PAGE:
OTTAWA, Jan. 5, 2017 /CNW/ - Canadians are complaining less frequently about their wireless services, according to the 2016 fall survey on wireless issues, the Canadian Radio-television and Telecommunications Commission (CRTC) announced today.
The survey results will inform the current review of the Wireless Code, which includes a public hearing from February 6-9, 2017, in the National Capital Region.
In 2016, 17% of Canadians with wireless plans reported making a complaint, compared to 26% in 2014, resulting in an overall drop of 35% in the past 2 years.
The 2016 fall survey results indicate that customers primarily complained to their service providers about incorrect charges on their bill, data charges, poor service quality and misleading contract terms.
According to the survey, Canadians did not lodge complaints with the Commissioner for Complaints for Telecommunication Services (CCTS), by and large, because 69% did not know about the CCTS, 13% did not feel it was worth the effort and 9% felt it would not resolve their issue.
However, bill shock remains an issue for one-in-five Canadians. In 2016, 21% of Canadians reported having experienced bill shock, down from 28% in 2014. Canadians identified data overage fees (48%) and international roaming charges (17%) as the main reasons for bill shock in 2016.
- In 2013, the CRTC established the Wireless Code to promote a dynamic marketplace and empower Canadians to make informed choices about their wireless services and establishing industry standards for wireless companies.
- The CRTC has conducted annual surveys on wireless issues and awareness of the Wireless Code since 2014 to assess its effectiveness and impact on Canadians.
- The fall 2016 survey reveals that Canadians aged 18-54 are more likely to experience bill shock than other Canadians (25% vs 15%).
- Those on a shared or family plan, a relatively new and increasingly popular option for consumers, are also more likely to experience bill shock than those on an individual plan (28% vs 19%).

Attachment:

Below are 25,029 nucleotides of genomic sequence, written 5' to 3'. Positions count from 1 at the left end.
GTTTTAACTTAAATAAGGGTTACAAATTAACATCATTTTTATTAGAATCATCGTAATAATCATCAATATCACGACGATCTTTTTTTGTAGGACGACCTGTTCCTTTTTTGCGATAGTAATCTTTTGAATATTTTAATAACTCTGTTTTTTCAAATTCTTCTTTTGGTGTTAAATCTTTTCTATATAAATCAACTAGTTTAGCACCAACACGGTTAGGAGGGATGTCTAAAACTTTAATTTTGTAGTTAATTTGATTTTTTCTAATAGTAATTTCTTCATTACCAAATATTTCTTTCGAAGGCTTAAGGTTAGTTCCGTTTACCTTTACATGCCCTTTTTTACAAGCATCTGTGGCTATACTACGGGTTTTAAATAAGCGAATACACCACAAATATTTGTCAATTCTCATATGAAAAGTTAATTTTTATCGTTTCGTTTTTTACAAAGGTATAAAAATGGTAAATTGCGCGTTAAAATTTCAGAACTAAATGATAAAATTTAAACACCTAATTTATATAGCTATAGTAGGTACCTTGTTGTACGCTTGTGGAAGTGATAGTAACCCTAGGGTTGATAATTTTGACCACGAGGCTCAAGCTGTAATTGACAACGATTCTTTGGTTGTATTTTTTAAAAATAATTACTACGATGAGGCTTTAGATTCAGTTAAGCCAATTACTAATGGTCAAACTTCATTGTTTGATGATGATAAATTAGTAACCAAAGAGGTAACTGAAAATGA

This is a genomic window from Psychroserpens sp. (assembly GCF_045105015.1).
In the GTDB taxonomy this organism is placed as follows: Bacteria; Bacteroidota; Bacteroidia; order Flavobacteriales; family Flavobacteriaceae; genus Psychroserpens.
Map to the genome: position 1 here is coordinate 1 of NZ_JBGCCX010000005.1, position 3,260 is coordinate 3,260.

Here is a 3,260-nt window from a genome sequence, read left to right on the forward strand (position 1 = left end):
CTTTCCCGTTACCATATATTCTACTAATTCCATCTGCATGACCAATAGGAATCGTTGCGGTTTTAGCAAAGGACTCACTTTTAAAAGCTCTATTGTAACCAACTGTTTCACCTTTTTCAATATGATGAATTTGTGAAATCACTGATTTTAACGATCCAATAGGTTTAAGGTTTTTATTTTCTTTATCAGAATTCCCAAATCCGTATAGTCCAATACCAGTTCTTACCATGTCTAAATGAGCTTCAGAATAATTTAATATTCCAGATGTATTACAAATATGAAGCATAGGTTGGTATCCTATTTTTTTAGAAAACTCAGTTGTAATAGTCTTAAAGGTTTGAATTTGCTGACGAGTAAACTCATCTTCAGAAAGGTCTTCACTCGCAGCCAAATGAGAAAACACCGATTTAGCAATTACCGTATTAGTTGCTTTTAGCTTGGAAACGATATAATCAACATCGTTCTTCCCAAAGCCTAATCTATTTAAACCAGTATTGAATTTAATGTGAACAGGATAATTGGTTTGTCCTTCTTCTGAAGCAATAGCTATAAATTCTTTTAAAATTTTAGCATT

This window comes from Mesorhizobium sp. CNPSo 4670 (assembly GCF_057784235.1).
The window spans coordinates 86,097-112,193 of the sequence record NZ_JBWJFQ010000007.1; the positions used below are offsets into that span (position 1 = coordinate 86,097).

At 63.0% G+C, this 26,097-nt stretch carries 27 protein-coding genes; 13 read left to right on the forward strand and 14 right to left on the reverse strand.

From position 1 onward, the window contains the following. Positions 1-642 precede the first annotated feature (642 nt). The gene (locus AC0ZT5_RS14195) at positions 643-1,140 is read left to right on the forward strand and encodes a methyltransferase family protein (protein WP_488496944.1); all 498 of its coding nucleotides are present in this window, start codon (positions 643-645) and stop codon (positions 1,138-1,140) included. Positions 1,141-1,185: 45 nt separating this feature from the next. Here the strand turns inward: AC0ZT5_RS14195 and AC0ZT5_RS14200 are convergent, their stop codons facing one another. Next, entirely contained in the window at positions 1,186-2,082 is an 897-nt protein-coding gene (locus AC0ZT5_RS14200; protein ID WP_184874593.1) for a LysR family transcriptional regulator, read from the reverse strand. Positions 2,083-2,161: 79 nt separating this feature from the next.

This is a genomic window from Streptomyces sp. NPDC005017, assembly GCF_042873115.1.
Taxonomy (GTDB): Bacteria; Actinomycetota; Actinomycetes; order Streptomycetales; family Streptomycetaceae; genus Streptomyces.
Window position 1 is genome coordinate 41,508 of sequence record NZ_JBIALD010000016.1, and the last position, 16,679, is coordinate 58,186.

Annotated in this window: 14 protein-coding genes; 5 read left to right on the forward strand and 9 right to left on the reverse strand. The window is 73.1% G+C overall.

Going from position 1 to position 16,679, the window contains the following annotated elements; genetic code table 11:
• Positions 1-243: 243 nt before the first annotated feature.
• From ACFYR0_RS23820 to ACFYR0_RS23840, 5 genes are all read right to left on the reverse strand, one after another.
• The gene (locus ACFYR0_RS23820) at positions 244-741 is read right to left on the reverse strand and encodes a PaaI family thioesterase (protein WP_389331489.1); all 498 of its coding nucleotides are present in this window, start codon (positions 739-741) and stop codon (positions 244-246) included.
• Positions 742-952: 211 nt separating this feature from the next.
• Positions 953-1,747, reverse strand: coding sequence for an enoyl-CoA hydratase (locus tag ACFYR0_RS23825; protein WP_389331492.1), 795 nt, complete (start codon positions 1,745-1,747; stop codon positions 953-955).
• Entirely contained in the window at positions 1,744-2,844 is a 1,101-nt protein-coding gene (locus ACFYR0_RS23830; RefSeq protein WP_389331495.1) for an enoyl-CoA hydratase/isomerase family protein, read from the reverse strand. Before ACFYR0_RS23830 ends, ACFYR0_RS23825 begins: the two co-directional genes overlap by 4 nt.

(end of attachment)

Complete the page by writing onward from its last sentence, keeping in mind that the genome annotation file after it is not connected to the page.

- Half of Canadians find it difficult to manage roaming fees while travelling abroad.
- Of the respondents who complained about an issue to their service provider, 25% felt that it was not resolved and 46% were not satisfied with the resolution.
- Canadians will have another opportunity to provide comments on the effectiveness of the Wireless Code during an online consultation taking place from February 6-14, 2017.
- In addition to the survey reports, data obtained through complaints, wireless service providers' compliance reports, and annual reports of the CCTS will form part of the formal review.
- The CCTS administers the Code and helps resolve complaints; Canadians are encouraged to contact the CCTS if they are unsatisfied with how their service provider has handled a complaint relating to their wireless services.
"We are pleased to see that complaints have been decreasing since 2014, but the survey results show that many Canadians are still having issues managing the data and calling minutes they use, as well as international roaming fees. We will be addressing these results with interveners during the upcoming public hearing. We want to make sure that the Wireless Code is helping Canadians to remain empowered and informed about their wireless services."
- Jean-Pierre Blais, Chairman of the CRTC
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SOURCE Canadian Radio-television and Telecommunications Commission
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